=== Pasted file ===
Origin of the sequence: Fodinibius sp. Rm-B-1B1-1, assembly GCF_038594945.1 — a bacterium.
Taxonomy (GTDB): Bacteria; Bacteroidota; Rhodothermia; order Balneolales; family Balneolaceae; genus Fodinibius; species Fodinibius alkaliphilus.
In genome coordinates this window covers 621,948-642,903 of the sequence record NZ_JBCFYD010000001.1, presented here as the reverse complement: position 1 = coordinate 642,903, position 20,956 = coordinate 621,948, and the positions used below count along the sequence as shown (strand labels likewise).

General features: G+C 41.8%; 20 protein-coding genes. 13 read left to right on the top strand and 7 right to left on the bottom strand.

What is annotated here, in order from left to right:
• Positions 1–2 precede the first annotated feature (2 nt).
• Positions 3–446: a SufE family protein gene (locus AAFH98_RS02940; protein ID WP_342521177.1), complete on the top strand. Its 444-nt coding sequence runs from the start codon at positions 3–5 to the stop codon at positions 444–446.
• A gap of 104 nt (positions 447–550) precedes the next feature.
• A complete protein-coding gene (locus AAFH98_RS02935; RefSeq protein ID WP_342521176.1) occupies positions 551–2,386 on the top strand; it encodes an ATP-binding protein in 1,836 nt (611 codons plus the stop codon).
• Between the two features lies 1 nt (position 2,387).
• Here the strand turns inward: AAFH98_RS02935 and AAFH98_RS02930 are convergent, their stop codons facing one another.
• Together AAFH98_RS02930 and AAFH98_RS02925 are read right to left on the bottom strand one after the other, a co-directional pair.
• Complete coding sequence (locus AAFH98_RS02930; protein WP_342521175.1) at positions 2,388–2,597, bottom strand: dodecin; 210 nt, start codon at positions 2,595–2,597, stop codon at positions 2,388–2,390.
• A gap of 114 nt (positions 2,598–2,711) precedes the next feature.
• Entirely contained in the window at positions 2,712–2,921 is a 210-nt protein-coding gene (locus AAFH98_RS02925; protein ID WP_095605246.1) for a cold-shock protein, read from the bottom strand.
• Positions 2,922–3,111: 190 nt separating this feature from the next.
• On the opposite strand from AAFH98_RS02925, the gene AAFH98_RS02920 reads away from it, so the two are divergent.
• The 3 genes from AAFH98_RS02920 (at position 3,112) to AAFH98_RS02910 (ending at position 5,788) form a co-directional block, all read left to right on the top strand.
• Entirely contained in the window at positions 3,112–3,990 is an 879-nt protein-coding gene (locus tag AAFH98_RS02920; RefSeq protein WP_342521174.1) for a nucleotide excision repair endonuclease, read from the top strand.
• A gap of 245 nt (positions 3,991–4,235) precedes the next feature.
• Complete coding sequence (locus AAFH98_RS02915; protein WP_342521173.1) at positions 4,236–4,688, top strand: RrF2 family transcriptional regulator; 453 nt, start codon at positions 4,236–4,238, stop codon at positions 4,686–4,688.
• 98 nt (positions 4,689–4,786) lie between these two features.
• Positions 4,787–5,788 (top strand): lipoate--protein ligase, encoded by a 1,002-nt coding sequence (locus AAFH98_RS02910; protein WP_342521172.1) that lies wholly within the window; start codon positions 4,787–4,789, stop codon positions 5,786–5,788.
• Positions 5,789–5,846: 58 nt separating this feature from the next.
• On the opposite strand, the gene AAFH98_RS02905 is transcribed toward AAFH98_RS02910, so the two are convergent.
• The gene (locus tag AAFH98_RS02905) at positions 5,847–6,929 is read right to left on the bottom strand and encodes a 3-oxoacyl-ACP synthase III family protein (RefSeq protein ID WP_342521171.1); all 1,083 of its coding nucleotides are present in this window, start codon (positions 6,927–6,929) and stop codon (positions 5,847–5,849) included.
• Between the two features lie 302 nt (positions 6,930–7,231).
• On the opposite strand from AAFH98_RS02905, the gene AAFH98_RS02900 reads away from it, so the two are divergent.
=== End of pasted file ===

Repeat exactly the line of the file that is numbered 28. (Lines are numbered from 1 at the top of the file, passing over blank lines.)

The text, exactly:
• On the opposite strand from AAFH98_RS02905, the gene AAFH98_RS02900 reads away from it, so the two are divergent.